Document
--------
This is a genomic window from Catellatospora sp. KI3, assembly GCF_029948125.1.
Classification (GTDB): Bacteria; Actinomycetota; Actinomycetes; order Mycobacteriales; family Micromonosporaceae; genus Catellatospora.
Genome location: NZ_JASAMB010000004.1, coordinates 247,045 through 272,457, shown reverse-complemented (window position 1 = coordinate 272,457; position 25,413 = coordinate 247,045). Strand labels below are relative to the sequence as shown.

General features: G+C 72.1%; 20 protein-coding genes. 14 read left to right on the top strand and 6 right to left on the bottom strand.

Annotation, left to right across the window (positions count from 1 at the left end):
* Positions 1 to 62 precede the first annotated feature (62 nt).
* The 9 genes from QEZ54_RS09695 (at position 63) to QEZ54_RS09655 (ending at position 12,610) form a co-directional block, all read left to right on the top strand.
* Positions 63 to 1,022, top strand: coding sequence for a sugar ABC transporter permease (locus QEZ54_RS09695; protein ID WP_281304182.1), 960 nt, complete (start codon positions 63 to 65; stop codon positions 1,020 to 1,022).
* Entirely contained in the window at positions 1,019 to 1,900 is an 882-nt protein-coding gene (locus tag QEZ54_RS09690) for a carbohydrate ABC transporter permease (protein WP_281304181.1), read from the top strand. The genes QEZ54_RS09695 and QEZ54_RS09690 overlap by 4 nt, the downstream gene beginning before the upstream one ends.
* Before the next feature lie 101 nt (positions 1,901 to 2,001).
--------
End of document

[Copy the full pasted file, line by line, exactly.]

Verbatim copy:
This is a genomic window from Catellatospora sp. KI3, assembly GCF_029948125.1.
Classification (GTDB): Bacteria; Actinomycetota; Actinomycetes; order Mycobacteriales; family Micromonosporaceae; genus Catellatospora.
Genome location: NZ_JASAMB010000004.1, coordinates 247,045 through 272,457, shown reverse-complemented (window position 1 = coordinate 272,457; position 25,413 = coordinate 247,045). Strand labels below are relative to the sequence as shown.

General features: G+C 72.1%; 20 protein-coding genes. 14 read left to right on the top strand and 6 right to left on the bottom strand.

Annotation, left to right across the window (positions count from 1 at the left end):
* Positions 1 to 62 precede the first annotated feature (62 nt).
* The 9 genes from QEZ54_RS09695 (at position 63) to QEZ54_RS09655 (ending at position 12,610) form a co-directional block, all read left to right on the top strand.
* Positions 63 to 1,022, top strand: coding sequence for a sugar ABC transporter permease (locus QEZ54_RS09695; protein ID WP_281304182.1), 960 nt, complete (start codon positions 63 to 65; stop codon positions 1,020 to 1,022).
* Entirely contained in the window at positions 1,019 to 1,900 is an 882-nt protein-coding gene (locus tag QEZ54_RS09690) for a carbohydrate ABC transporter permease (protein WP_281304181.1), read from the top strand. The genes QEZ54_RS09695 and QEZ54_RS09690 overlap by 4 nt, the downstream gene beginning before the upstream one ends.
* Before the next feature lie 101 nt (positions 1,901 to 2,001).